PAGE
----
DBWI: What if Greg Sestero hadn't been cast as Batman?

In 1999, two years after the disaster that was Batman and Robin, Warner Bros. and Joel Schumacher had decided to "go back to basics" for the Caped Crusader's next try on the big screen. Wanting to get something closer to Tim Burton's first two films in tone, Schumacher optioned to adapt Frank Miller's Batman: Year One, and recruited Kevin Smith (then known for his "View Askewniverse" films) as his co-writer on the condition that Smith would get to pitch his idea for a Superman film on his own creative terms. As if things couldn't get even odder, Schumacher recruited Martin Scorsese to produce the film. And as if to add a cherry on this strange sundae, Scorsese cast an unknown from LA, a young 21-year old by the name of Greg Sestero. We were all expecting yet another campy disaster as a final nail in the coffin to our beloved Bats. What we got instead was the exact opposite - a gritty '70s period piece heavily inspired by Taxi Driver and Falling Down in tone; in addition to Sestero as Batman, we got Billy Dee Williams as Harvey Dent (again), Gary Oldman as Detective James Gordon, Ashley Judd as Selena Kyle, and Robert DeNiro as Carmine Falcone. This was the beginning of the "Nu-Batman" trilogy (which added Daniel Radcliffe as Dick Grayson/Robin and Tommy Wiseau as the Joker in The Dynamic Duo and wrapped up with The Dark Knight, adapting The Dark Knight Returns) and with the Burton-directed Superman Returns, the DCMU.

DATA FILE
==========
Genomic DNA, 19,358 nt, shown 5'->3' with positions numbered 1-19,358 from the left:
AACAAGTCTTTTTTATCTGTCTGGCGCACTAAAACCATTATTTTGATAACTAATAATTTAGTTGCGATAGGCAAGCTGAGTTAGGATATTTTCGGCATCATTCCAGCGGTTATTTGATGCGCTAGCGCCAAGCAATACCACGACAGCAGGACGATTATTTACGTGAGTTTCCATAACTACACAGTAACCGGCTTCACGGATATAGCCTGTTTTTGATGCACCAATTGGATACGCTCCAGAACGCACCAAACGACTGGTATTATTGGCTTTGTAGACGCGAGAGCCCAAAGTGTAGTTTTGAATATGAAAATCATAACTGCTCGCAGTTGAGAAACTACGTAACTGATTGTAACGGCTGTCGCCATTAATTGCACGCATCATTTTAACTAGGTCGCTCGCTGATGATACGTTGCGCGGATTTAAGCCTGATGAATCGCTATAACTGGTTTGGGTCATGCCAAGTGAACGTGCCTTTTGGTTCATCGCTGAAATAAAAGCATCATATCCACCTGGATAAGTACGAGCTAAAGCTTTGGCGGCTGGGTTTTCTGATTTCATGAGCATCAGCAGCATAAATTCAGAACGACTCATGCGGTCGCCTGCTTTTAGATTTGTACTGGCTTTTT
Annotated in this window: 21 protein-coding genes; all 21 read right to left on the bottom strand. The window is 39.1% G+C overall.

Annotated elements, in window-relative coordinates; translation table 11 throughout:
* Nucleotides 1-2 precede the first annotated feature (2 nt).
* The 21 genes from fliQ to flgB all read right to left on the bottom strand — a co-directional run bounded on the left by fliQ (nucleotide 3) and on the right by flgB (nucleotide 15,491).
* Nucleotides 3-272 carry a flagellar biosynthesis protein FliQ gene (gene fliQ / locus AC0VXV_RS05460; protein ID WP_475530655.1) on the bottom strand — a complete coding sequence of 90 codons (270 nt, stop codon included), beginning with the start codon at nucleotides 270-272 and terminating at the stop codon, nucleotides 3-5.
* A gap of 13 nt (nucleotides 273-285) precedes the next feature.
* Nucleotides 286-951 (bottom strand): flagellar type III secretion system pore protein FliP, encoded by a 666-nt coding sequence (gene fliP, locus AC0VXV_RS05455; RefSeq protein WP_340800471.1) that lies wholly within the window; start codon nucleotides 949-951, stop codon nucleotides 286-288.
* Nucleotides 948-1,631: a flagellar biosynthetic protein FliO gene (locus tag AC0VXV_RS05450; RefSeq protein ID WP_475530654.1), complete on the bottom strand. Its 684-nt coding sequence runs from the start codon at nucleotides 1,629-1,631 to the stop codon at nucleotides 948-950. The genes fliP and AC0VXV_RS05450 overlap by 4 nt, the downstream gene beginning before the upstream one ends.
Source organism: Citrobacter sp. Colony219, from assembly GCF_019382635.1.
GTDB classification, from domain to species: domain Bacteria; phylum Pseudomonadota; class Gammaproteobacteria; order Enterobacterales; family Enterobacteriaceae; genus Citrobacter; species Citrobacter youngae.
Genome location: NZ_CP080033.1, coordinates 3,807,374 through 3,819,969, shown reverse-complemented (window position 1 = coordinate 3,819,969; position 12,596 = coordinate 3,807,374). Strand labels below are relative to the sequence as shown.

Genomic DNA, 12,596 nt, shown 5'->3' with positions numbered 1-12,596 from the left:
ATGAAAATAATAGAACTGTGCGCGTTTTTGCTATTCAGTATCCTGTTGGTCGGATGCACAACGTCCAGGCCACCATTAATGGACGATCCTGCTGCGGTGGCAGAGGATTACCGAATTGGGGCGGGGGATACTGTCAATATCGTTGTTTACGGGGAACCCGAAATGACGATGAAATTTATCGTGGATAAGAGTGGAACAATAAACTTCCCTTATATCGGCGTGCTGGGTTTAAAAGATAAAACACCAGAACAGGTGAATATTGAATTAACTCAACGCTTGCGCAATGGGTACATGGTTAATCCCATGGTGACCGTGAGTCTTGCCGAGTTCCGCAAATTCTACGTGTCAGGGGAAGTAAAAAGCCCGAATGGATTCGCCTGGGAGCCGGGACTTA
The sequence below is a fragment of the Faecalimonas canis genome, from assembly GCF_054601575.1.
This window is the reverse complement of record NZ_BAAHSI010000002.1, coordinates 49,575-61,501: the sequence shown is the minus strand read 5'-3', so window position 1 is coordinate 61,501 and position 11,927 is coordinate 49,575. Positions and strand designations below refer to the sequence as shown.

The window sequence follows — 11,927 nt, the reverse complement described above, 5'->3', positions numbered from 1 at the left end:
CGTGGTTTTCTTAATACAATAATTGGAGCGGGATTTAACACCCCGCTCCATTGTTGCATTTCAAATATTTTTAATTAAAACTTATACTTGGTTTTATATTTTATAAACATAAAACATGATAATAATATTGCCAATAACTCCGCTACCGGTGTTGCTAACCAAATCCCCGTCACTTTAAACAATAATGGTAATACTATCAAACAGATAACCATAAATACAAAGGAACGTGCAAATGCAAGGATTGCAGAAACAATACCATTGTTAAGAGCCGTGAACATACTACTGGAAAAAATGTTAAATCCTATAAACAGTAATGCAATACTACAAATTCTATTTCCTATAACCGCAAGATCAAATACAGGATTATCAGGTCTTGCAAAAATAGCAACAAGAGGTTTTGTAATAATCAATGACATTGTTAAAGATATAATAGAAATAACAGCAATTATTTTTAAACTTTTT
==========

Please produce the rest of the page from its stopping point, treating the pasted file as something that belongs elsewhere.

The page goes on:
So the question is: what would've happened to the franchise had the rousing success of Year One had not brought the franchise back from the brink? Honestly, I think that Nolan fellow who won an Oscar for Memento could've done a good job.